Careers With a Master of Science (MS) Degree in Biomedical Science
Search For Schools
In December of 2016, Congress passed the 21st Century Cures Act, which helps encourage innovation and advancement in biomedical research in private and public studies. In this spirit, the government plans to spend a total of $6.3 billion on medical research initiatives in the coming decade, with a particular view toward expanding the number of applications in the medical sciences. With this influx of interest and funding, common technologies that keep clinics and laboratories running smoothly and providing actionable biomedical results will soon require a level of training on par with that of a post-secondary education. In fact, many current positions require this training.
Preparing for an exciting career in the biomedical sciences means exhibiting flexibility, as the job you seek could be in any corner of the industry. Due to extraordinary developments in biotechnologies used in everyday medical practices, many technically-focused positions require a graduate level of education.
Read on to learn about ten interesting careers that those with a master’s degree in the biomedical sciences can pursue, including information about degree programs, organizations, societies, and associations with which these job are affiliated.
Become an Animal Technologist
Animal technologists, sometimes also known as animal laboratory technicians, work in research and development laboratories in proximity to animal species used in experiments, product-testing procedures, and reaction tests in the fields of medical research, cosmetics, and pharmaceuticals.
These professionals are entrusted with the care, feeding, hygiene, maintenance, and monitoring of animals. These may include rats and rabbits, the two most commonly-used research animals. It is among the animal technologist’s duties to keep the lab environment in optimal condition so that experiments can be safely and routinely carried out. These professionals also often participate in the collection of data, samples, and recorded observations for test case use in their laboratories. Typically, this includes keeping track of animal behavior and noting changes in diet or physiology in response to experimental controls.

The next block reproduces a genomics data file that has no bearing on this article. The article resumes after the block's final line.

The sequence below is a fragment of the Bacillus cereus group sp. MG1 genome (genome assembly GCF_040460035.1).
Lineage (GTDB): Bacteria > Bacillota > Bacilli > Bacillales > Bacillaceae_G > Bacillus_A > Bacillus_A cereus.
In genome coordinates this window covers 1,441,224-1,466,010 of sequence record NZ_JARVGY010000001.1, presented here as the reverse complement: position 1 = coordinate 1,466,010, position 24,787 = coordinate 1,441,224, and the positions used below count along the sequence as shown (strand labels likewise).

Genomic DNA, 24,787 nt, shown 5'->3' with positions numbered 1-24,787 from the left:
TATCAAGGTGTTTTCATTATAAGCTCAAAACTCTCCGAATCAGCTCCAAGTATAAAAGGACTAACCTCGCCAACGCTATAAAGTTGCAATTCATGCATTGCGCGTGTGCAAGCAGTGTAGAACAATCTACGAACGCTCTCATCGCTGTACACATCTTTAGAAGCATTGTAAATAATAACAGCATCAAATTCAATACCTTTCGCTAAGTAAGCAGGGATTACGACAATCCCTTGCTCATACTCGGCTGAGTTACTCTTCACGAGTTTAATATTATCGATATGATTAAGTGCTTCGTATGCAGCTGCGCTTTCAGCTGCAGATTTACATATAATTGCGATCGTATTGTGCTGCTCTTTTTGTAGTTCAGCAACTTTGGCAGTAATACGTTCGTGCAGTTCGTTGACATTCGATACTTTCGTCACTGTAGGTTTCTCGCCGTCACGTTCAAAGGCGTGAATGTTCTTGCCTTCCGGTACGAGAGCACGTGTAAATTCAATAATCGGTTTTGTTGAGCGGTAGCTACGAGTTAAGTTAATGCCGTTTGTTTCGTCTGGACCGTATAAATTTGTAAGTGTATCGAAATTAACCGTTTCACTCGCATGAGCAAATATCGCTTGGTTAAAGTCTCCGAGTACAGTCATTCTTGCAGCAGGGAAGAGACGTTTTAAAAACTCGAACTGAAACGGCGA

The American Association for Laboratory Animal Science gives excellent insight into the ins and outs of the animal sciences in many diverse occupational contexts.
Become a Biomedical Researcher
Using biotechnology techniques, biomedical researchers explore the entire spectrum of biological processes. Many professionals focus on the study of disease, with a view toward the application of actionable knowledge to improve human defense against it.
The process of biomedical research is entirely procedural: c must follow b must follow a. Proper documentation is a major key to the field, requiring careful and considerate activity by many medical science professionals to validate the experimentation pipeline. These research paths often lead to new therapies, treatments, and medicines, and the steps taken to arrive at these cutting edge treatments require an advanced level of expertise and dedication that is achieved through a master’s in the biomedical sciences.
The top-notch resource found in the National Association for Biomedical Research provides a lodestone of relevant information and reference materials for prospective biomedical researchers and professionals.
Become a Food Technologist
Food technologists work in laboratories and are experts in the science of food creation. Using chemistry and highly-specialized equipment, these professionals create flavorings from natural and artificial sources, research consumer responses to these flavorings, work hard to replicate natural colors in processed foods, and ensure that these foods have the correct size, shape, color, and consistency.
A critical element of this line of work is quality assurance, as the majority of the food technologist’s job involves working towards a better version of that food. They must follow local, state, and federal food safety and purity regulations to maintain both edibility and enjoyability. Sometimes these positions even involve a bit of business acumen, as food technologists with a master’s in biomedical science are often responsible for balancing a lab’s budget. This means they must often interface with suppliers and third parties to secure flavorings, chemicals, preservatives, and raw ingredients.
The Institute of Food Technologists is the premier resource for both current and prospective food technologist professionals. The institute offers pertinent information on product development, food safety and defense, food processing and packaging, education and careers, and public policy and regulations.
Become a Forensic Technologist Manager
Forensic technologists, also referred to as forensic science techs, take samples of blood, urine, tissue, saliva, feces and other materials for diagnostic use in law enforcement, laboratory science, or medical applications. They work in labs almost exclusively, where they follow federal and law enforcement standard operating procedures and regulations governing the storage of sensitive genetic material.
A master’s degree in biomedical science, with foundational coursework in clinical practice and forensic science theory, puts prospective forensic professionals in position to perform to the high standard required in leadership positions in the field.
The National Forensic Science Technology Center works with the military, law enforcement, and laboratory staff to improve collective representation of forensic scientists in the United States.
Become a Health Policy Analyst